Contemporary articles citing Bourdieu P (1977) Outline Theory Pract
approach, model, cultural, concept, understanding, his, agency, bourdieu's, first, symbolic
- Go, Julian. 2013. "Decolonizing Bourdieu: Colonial and Postcolonial Theory in Pierre Bourdieu's Early Work." Sociological Theory. 31:1 49-74.
- While new scholarship on Pierre Bourdieu has recovered his early work on Algeria, this essay excavates his early thoughts on colonialism. Contrary to received wisdom, Bourdieu did in fact offer a theory of colonialism and a systematic understanding of its effects and logics. Bourdieu portrayed colonialism as a racialized system of domination, backed by force, which restructures social relations and creates hybrid cultures. His theory entailed insights on the limits and promises of colonial reform, anticolonial revolution, and postcolonial liberation. Bourdieu's early thinking on colonialism drew upon but extended French colonial studies of the time. It also contains the seeds of later concepts like habitus, field, and reflexive sociology while prefiguring more recent disciplinary postcolonial studies. Bourdieusian sociology in this sense originates not just as a study of Algeria but more specifically a critique of colonialism. It can be seen as contributing to the larger project of postcolonial sociology.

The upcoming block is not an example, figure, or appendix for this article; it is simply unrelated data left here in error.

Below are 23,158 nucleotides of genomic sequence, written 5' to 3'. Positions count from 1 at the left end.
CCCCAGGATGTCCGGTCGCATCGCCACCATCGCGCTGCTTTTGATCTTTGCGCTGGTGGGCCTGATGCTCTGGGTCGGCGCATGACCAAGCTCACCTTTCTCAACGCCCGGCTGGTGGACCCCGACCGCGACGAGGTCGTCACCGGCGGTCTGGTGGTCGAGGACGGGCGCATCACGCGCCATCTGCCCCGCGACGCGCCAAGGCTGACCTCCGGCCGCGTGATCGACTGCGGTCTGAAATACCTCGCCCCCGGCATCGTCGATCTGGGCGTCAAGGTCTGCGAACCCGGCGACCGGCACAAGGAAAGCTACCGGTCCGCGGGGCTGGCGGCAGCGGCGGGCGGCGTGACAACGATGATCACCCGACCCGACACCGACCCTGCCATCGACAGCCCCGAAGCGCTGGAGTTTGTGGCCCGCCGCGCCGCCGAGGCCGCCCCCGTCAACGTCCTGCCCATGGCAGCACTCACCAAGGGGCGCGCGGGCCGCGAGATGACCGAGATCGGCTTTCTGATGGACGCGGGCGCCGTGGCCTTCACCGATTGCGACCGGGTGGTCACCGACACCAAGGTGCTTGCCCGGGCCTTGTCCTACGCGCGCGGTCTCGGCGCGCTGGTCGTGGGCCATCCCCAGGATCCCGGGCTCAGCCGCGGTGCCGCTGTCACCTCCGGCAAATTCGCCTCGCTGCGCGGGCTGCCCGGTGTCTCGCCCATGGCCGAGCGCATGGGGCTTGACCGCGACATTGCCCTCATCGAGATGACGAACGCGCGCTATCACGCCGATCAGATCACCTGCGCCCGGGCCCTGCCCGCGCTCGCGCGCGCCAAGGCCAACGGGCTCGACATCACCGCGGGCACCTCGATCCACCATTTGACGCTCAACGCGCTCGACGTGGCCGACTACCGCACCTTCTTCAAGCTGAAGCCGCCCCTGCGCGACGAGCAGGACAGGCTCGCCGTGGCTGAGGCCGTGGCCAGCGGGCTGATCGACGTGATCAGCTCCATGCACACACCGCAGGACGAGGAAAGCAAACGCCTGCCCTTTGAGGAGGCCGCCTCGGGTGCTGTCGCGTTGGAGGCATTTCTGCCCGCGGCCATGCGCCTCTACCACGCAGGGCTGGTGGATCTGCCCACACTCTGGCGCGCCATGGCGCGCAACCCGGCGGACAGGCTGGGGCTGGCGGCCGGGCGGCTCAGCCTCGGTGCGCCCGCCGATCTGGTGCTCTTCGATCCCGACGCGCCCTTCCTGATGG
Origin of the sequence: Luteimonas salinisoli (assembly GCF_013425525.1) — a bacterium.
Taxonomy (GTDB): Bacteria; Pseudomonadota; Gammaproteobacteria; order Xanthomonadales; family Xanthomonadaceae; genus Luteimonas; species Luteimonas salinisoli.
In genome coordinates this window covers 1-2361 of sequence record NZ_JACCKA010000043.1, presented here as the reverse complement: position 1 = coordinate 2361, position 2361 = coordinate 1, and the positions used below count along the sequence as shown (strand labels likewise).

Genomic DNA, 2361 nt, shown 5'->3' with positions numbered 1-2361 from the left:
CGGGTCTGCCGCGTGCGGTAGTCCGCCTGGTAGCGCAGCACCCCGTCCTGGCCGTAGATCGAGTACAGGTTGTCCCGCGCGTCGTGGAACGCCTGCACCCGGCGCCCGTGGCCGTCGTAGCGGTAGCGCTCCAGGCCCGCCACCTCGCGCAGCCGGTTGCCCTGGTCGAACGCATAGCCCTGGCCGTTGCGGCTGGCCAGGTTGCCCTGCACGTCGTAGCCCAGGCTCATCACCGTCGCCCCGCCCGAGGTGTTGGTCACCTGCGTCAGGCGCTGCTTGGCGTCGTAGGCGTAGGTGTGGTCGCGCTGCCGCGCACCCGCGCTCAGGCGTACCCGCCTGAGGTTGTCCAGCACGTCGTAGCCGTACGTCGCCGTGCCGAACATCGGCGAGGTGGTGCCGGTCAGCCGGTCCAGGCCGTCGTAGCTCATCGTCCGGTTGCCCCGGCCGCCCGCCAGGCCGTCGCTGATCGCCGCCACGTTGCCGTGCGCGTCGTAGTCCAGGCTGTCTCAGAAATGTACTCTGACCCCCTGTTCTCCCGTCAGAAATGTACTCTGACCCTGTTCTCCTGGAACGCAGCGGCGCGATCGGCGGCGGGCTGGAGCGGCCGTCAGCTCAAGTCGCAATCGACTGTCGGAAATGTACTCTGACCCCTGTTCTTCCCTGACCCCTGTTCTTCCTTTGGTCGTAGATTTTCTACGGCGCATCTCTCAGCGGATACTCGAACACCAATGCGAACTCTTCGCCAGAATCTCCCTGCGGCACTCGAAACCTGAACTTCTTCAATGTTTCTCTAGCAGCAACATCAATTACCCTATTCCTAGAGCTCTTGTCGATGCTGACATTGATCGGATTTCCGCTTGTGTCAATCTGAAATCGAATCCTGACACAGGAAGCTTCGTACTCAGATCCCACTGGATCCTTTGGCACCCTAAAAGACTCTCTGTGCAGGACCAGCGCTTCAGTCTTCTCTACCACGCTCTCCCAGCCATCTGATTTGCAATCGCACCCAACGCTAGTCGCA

- Jansen, Robert. 2011. "Populist Mobilization: a New Theoretical Approach to Populism." Sociological Theory. 29:2 75-96.
- Sociology has long shied away from the problem of populism. This may be due to suspicion about the concept or uncertainty about how to fit populist cases into broader comparative matrices. Such caution is warranted: the existing interdisciplinary literature has been plagued by conceptual confusion and disagreement. But given the recent resurgence of populist politics in Latin America and elsewhere, sociology can no longer afford to sidestep such analytical challenges. This article moves toward a political sociology of populism by identifying past theoretical deficiencies and proposing a new, practice-based approach that is not beholden to pejorative common sense understandings. This approach conceptualizes populism as a mode of political practice-as populist mobilization. Its utility is demonstrated through an application to mid-twentieth-century Latin American politics. The article concludes by sketching an agenda for future research on populist mobilization in Latin America and beyond.
- Ng, Kwai & Jeffrey Kidder. 2010. "Toward a Theory of Emotive Performance: With Lessons From How Politicians Do Anger." Sociological Theory. 28:2 193-214.